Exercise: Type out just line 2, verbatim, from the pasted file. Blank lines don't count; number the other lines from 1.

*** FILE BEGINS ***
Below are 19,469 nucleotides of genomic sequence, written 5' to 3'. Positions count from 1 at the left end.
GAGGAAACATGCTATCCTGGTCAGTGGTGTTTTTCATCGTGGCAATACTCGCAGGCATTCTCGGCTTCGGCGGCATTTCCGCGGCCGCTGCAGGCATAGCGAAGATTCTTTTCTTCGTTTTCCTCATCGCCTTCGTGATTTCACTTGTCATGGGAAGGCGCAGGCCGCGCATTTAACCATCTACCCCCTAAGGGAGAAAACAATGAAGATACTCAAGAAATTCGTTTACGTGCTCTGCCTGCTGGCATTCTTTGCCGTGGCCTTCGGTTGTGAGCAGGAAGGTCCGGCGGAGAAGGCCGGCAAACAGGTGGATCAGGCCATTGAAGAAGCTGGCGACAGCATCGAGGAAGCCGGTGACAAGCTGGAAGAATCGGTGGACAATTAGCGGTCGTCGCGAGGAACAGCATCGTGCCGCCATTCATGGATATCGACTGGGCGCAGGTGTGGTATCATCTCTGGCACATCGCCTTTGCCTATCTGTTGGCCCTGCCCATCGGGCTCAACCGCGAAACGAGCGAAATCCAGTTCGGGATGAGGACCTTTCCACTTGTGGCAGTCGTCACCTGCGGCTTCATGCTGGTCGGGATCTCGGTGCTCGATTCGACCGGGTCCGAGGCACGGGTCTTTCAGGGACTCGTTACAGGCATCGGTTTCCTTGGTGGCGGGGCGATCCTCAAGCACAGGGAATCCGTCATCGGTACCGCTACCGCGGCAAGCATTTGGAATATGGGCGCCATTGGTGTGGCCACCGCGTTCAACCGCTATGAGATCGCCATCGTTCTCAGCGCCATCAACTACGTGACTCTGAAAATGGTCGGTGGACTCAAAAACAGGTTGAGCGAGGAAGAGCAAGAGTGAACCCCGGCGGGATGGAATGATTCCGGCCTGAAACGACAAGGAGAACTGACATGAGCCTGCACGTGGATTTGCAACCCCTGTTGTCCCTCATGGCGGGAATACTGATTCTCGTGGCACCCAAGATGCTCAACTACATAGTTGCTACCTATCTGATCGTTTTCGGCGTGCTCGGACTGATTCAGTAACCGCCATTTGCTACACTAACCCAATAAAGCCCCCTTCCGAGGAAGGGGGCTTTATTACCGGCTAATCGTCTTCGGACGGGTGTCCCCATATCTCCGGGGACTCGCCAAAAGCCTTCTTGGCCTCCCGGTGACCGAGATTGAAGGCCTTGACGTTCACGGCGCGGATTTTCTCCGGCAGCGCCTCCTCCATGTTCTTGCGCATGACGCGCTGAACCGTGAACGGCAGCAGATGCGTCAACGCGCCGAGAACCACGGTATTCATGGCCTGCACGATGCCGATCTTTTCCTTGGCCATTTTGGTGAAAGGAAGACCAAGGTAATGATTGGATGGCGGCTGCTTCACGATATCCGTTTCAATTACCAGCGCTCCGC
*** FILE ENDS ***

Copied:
GAGGAAACATGCTATCCTGGTCAGTGGTGTTTTTCATCGTGGCAATACTCGCAGGCATTCTCGGCTTCGGCGGCATTTCCGCGGCCGCTGCAGGCATAGCGAAGATTCTTTTCTTCGTTTTCCTCATCGCCTTCGTGATTTCACTTGTCATGGGAAGGCGCAGGCCGCGCATTTAACCATCTACCCCCTAAGGGAGAAAACAATGAAGATACTCAAGAAATTCGTTTACGTGCTCTGCCTGCTGGCATTCTTTGCCGTGGCCTTCGGTTGTGAGCAGGAAGGTCCGGCGGAGAAGGCCGGCAAACAGGTGGATCAGGCCATTGAAGAAGCTGGCGACAGCATCGAGGAAGCCGGTGACAAGCTGGAAGAATCGGTGGACAATTAGCGGTCGTCGCGAGGAACAGCATCGTGCCGCCATTCATGGATATCGACTGGGCGCAGGTGTGGTATCATCTCTGGCACATCGCCTTTGCCTATCTGTTGGCCCTGCCCATCGGGCTCAACCGCGAAACGAGCGAAATCCAGTTCGGGATGAGGACCTTTCCACTTGTGGCAGTCGTCACCTGCGGCTTCATGCTGGTCGGGATCTCGGTGCTCGATTCGACCGGGTCCGAGGCACGGGTCTTTCAGGGACTCGTTACAGGCATCGGTTTCCTTGGTGGCGGGGCGATCCTCAAGCACAGGGAATCCGTCATCGGTACCGCTACCGCGGCAAGCATTTGGAATATGGGCGCCATTGGTGTGGCCACCGCGTTCAACCGCTATGAGATCGCCATCGTTCTCAGCGCCATCAACTACGTGACTCTGAAAATGGTCGGTGGACTCAAAAACAGGTTGAGCGAGGAAGAGCAAGAGTGAACCCCGGCGGGATGGAATGATTCCGGCCTGAAACGACAAGGAGAACTGACATGAGCCTGCACGTGGATTTGCAACCCCTGTTGTCCCTCATGGCGGGAATACTGATTCTCGTGGCACCCAAGATGCTCAACTACATAGTTGCTACCTATCTGATCGTTTTCGGCGTGCTCGGACTGATTCAGTAACCGCCATTTGCTACACTAACCCAATAAAGCCCCCTTCCGAGGAAGGGGGCTTTATTACCGGCTAATCGTCTTCGGACGGGTGTCCCCATATCTCCGGGGACTCGCCAAAAGCCTTCTTGGCCTCCCGGTGACCGAGATTGAAGGCCTTGACGTTCACGGCGCGGATTTTCTCCGGCAGCGCCTCCTCCATGTTCTTGCGCATGACGCGCTGAACCGTGAACGGCAGCAGATGCGTCAACGCGCCGAGAACCACGGTATTCATGGCCTGCACGATGCCGATCTTTTCCTTGGCCATTTTGGTGAAAGGAAGACCAAGGTAATGATTGGATGGCGGCTGCTTCACGATATCCGTTTCAATTACCAGCGCTCCGC